Resources, Comparative Advantage
and Income Distribution
A Written Report Requirement
ECONOMICS 141: International Economics
Professor Burt G. Galang
30 August 2014
Resources, Comparative Advantage and Income Distribution
The previous discussion has shown how international trade could be helpful to both countries that are engaged in it as shown in the Ricardian Model. Now that we have seen the positive effects of trade, it is time to take a look at how trade affects the distribution of income in the country. Previously, the Ricardian Model presents that both the country and its individuals are made better-off by trade. On the other hand, this is not the case in the real world so this discussion would highlight the actual effects of trade to the distribution of income to the individual. Distribution of income
There are two prevalent reasons as to why international trade has brought significant effects on the distribution of income: A. Resources cannot move immediately or without cost from one industry to another; and B. Industries differ in the factors of production they demand. The first reason shows the short-run disadvantage of trade while the second one presents the long-run consequence in the sense that changing the combinations of products that an economy produces will certainly reduce the need for some of the factors of production in the country while raising the need for others. This being explained, we can now say that a more realistic model would be needed to aid in our study of how income distribution can be affected by trade. Specific Factors Model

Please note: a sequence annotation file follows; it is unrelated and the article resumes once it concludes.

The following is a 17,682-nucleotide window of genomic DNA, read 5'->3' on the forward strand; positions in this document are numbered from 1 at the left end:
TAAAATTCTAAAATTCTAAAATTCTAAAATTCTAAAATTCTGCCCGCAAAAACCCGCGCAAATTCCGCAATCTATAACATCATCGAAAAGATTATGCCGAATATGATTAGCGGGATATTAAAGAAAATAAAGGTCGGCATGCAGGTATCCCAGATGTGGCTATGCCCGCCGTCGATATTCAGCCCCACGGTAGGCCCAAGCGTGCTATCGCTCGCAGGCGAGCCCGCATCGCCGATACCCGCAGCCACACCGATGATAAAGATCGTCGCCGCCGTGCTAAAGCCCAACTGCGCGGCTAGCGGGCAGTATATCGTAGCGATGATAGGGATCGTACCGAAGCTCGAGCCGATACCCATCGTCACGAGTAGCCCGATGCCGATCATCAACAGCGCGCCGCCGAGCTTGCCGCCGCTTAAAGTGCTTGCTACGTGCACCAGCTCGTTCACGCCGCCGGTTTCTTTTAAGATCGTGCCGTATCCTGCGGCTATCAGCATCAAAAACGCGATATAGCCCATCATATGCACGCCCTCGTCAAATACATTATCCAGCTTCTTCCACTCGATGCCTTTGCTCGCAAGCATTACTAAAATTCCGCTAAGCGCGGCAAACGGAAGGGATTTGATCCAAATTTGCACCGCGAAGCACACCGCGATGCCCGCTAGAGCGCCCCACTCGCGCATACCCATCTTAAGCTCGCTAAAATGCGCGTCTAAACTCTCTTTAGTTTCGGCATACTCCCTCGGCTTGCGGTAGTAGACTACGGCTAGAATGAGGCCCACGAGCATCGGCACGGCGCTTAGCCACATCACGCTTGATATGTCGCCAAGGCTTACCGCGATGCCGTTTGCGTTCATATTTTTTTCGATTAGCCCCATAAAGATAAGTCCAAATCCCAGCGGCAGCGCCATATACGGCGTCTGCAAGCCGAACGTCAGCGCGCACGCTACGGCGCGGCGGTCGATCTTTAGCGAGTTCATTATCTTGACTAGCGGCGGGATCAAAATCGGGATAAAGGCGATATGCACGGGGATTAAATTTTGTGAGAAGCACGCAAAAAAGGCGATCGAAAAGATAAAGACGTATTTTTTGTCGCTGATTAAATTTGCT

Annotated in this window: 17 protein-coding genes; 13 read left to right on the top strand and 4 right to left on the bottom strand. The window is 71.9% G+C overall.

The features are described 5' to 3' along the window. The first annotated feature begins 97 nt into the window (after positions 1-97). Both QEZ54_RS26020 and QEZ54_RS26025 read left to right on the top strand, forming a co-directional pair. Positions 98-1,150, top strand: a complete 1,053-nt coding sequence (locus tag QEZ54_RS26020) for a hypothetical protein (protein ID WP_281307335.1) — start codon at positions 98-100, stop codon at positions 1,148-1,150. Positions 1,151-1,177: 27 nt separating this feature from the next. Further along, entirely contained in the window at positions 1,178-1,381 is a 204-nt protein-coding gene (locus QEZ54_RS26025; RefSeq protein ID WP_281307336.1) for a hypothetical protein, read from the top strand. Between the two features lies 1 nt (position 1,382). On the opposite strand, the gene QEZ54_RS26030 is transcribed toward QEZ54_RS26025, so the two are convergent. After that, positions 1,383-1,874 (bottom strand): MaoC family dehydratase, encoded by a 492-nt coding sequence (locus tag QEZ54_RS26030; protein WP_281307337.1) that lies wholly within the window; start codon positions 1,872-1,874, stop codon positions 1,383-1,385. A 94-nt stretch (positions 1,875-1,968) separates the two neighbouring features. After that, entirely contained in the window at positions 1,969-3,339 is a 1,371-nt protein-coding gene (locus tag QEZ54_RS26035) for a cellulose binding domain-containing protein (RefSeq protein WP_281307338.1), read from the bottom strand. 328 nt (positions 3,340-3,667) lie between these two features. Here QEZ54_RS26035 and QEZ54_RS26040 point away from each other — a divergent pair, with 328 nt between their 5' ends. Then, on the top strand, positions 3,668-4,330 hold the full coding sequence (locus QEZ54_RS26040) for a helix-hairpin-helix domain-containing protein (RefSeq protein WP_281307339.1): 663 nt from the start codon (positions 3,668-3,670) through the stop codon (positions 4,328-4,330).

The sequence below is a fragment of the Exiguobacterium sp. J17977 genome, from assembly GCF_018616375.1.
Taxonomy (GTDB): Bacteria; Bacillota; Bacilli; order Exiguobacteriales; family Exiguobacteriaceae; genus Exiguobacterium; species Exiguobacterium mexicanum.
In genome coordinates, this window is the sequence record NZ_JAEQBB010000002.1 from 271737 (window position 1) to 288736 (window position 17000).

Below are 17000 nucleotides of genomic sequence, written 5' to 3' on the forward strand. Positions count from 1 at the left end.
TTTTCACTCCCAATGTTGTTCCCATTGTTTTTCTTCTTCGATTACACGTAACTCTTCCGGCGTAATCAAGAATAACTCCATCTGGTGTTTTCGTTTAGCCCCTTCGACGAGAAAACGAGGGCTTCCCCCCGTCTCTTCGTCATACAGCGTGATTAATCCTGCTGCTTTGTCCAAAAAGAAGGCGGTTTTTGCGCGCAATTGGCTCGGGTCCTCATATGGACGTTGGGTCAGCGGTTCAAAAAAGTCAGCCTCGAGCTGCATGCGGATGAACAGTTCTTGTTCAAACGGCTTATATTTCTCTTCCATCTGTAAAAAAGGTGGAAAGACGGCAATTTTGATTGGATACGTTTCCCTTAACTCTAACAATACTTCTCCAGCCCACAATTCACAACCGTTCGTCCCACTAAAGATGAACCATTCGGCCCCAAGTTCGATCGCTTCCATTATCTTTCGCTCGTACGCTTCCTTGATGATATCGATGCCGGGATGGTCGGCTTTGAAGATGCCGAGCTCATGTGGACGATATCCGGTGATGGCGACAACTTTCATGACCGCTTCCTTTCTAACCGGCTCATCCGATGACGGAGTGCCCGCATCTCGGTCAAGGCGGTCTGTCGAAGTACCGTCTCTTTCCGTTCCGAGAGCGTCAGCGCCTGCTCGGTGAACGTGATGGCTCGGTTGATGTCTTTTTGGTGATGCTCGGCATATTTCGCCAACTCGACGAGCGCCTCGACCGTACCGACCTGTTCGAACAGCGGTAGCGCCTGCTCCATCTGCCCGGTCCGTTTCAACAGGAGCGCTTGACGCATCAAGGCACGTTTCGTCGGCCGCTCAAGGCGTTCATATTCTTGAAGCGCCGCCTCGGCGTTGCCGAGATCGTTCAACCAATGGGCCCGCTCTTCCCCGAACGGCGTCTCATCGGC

This model makes it possible for trade to affect the income distribution with the assumptions that: 1. There are two goods produced in an economy.
2. There are other factors of production besides from labor (L), such as Land (T) and capital (K). 3. Perfect competition prevails in the market, which assures that all participants have...
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